Instead of opting to use one modality over the other for all patients, respiratory care practitioners are increasingly basing usage of active versus passive humidification on the clinical needs of each patient.

By Kathleen Fallon, RRT, Dräger


Mechanical ventilation is a critical tool in the arsenal of clinicians managing respiratory care, whether it is to ventilate a patient during surgery or provide longer-term respiratory support for critically-ill patients. Humidification of inhaled gases is the standard of care to support oxygen delivery and prevent lung damage. There are two main methodologies in practice: Active humidification, and passive heat and moisture exchangers (HME).

Today, active humidification requires a heated circuit and water chamber, while passive HME instead relies on the patient’s own breath to provide moisture. Clinicians have varied in their application of each type of humidification; sometimes relying more heavily on the active approach, and other times swinging the other way to the use of passive HME.

When COVID-19 initially broke out in the US, clinicians weighed the pros and cons of active versus passive HME humidification for mechanically ventilated patients. The American Association for Respiratory Care (AARC) clinical practice guidelines recommend replacing an HME with active humidification “if secretions become copious or appear increasingly tenacious.” [1]

While active humidification proved valuable for the management of the increase in secretions, concerns over aerosolizing the SARS-CoV-virus in the patients exhaled gas prompted healthcare organizations to turn to HME. [2]

Since an HME is a closed system, it is better at containing the virus compared with an aerosol generating active system. [3]

While necessity required the use of HME early on in the pandemic, this is no longer the case, prompting the questions: Is it time to rethink use of active versus passive humidification? Should there be a one-size fits all approach across all mechanically ventilated patients, or rather, is it time for a defined clinical criteria?

Passive Versus Active Pros and Cons

Different patient populations have very different needs; therefore, clinicians are taking a step back to evaluate humidification modalities based on disease process. Secretion management should be a front line question. Secretion changes are the first indication that an active approach to humidification is necessary.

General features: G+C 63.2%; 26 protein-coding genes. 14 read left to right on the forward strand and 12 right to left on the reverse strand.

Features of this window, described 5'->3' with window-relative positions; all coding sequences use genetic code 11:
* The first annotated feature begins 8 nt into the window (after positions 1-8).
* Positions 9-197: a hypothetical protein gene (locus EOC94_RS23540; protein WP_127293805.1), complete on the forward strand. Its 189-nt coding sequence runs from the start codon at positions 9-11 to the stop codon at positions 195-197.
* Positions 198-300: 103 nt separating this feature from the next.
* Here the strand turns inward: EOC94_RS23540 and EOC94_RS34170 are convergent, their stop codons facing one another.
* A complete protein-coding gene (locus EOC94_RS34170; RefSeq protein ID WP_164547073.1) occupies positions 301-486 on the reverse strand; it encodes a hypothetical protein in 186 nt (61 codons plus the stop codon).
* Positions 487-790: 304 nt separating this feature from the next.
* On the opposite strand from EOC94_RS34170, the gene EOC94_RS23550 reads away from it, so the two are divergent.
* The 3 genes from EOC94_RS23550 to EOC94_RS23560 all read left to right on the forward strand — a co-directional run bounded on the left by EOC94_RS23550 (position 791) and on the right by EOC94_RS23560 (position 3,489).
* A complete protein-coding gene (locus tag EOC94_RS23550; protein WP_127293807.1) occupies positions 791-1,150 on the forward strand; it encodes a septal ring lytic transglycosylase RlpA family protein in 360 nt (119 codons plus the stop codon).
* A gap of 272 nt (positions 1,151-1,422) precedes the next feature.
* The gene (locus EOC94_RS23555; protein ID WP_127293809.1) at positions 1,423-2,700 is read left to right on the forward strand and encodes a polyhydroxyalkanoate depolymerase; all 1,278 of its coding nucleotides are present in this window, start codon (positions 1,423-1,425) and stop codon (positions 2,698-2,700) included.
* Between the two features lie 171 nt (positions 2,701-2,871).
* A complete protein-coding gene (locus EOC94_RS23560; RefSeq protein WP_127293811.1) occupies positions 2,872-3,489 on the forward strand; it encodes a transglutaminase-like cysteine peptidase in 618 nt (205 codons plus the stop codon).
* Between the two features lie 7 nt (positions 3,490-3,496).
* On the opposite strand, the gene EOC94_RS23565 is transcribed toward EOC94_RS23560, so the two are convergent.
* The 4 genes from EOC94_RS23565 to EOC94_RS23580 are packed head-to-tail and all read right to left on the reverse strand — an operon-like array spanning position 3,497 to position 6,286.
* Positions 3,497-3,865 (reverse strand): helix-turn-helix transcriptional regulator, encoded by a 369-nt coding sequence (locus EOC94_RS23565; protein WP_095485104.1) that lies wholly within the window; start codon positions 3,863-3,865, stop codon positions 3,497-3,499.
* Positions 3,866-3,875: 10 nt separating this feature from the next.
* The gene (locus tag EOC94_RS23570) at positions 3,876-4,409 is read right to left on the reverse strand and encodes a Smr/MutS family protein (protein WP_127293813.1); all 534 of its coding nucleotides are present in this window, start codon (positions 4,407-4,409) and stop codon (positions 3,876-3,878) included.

Here are some advantages and disadvantages of each humidification method from an article published in the Open Respiratory Medicine Journal: [4]

Advantages

ActivePassive
Universal applicationCost
ReliabilityPassive operation
AlarmsUser friendly
Wide range of temperatures and humidityRemoval of condensation
Temperature monitoringPortable
Reaches the maximum absolute humidity

Disadvantages

ActivePassive
CostDoes not apply to all patients
Using waterIncreased dead space
CondensationIncreased resistance
Risk of contaminationPotential occlusion
Low possibility of electrical shock and burnsMisting problems
No filter


Conclusion

Instead of opting to use one modality over the other for all patients, respiratory care practitioners are increasingly basing usage of active versus passive humidification on the clinical needs of each patient. By leveraging their knowledge and expertise, they are able to take a more customized approach to care delivery.


RT

Kathleen Fallon, RRT, is the senior marketing manager for Hospital Accessories and Consumables for Dräger.



References

  1. AARC Clinical Practice Guideline, Humidification During Invasive and Noninvasive Mechanical Ventilation: 2012, Respiratory Care, May 2012, https://www.aarc.org/wp-content/uploads/2014/08/12.05.0782.pdf
  2. Boston Medical Center COVID-19 Respiratory Guidelines, Airway and Oxygenation Guidelines for Persons Under Investigation (PUI) or Confirmed Positive for COVID-19, https://www.bumc.bu.edu/gimcovid/files/2020/04/COVID-19-O2-and-bag-Guidelines-Updated-4_14.pdf
  3. Boston Medical Center COVID-19 Respiratory Guidelines, Airway and Oxygenation Guidelines for Persons Under Investigation (PUI) or Confirmed Positive for COVID-19, https://www.bumc.bu.edu/gimcovid/files/2020/04/COVID-19-O2-and-bag-Guidelines-Updated-4_14.pdf
  4. Cerpa F, Cáceres D, Romero-Dapueto C, Giugliano-Jaramillo C, Pérez R, Budini H, Hidalgo V, Gutiérrez T, Molina J, Keymer J. Humidification on Ventilated Patients: Heated Humidifications or Heat and Moisture Exchangers? Open Respir Med J. 2015 Jun 26;9:104-11. doi: 10.2174/1874306401509010104. PMID: 26312102; PMCID: PMC4541464. https://pubmed.ncbi.nlm.nih.gov/26312102